48-year-old agency worker, Richard Brown, was crushed when a forklift overbalanced and left him trapped against the HGV. The maximum weight capacity of the forklift truck was 1,520kg, yet the combined weight of the kitchen worktops was 2,160kg.

A preventable incident and avoidable fine if the right training was previously carried out for their agency workers.



The lesson here is to ensure you carry out the relevant actions and have the right training in place for your employees. Don’t put things off or shun accountability, because it could result in serious injuries, incidences and fines.

So if you want to avoid making our 2018 list, you might want to consider getting a second opinion.

Here at icet solutions, we offer a wide range of services, from compliance management software to providing training and e-learning. To find out more, get in touch today.


Keeping employees safe during their winter commute

Keeping employees safe during their winter commute

Snowfall is expected in the UK this winter and the Met office have issued warnings for severe wind and rain.

With the UK weather worsening it is useful to give your employees a timely reminder and raise awareness of the issues around commuting to and from work during the winter months ahead.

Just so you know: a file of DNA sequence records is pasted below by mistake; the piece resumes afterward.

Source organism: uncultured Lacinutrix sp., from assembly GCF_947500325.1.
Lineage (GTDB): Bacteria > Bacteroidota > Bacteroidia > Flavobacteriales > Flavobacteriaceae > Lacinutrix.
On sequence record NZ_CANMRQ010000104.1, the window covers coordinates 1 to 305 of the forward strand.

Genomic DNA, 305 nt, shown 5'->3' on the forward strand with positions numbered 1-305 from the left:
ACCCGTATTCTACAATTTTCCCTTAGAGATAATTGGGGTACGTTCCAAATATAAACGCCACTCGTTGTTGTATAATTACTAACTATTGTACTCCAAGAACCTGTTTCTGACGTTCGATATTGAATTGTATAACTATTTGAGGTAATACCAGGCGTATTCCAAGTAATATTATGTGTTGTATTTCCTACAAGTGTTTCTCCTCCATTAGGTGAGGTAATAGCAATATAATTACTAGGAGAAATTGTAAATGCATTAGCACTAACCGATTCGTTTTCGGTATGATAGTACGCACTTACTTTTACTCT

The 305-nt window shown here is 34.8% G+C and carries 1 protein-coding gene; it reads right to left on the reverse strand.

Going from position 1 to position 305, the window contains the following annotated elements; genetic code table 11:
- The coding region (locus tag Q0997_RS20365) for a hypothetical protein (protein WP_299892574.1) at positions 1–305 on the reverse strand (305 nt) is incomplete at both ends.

It has been said that businesses can be impacted by two groups of employees who commute:

  • The first group are a hardy, if not risky group of employees who will make the effort to get to work whatever the conditions.
  • The second group may seek to avoid “making it in” with a token attempt to complete the journey under questionable circumstances.

Giving your employees Winter driving tips will help make sure the hardy group are not putting themselves or others at risk by attempting the journey and can also help tackle some of the more unnecessary excuses from the second group when reasonable efforts should be made.

Most importantly, if we can all collaborate to help smarter working and commuting, we can help mitigate the significant increase in deaths and injuries on our roads during the winter months ahead.

The following are points that should be considered when advising your employees and putting plans in place.

Know when it’s safe to travel

The first, and most important winter driving advice for anyone, but especially commuters is to actually know when it is not safe to drive at all. There are some situations where driving is fool hardy at best and downright bonkers at worst. The best way to judge this is to listen to the local Police instructions via local news outlets.

If it is made clear that travelling should only be undertaken if it is absolutely necessary then a company should consider advising their employees to stay at home. The type of conditions that causes this type of warning is usually due to severe condition and any decision should be obvious.

Businesses should have a severe weather policy and procedures in place and have it communicated to all managers and staff; this will increase safety awareness and will also help manage the situation should you feel some employees are taking advantage of the conditions.

Be bad weather prepared

Not all bad weather comes in overnight, so the choice to travel can often be one that is not made first thing in the morning but during a working day or afterwards.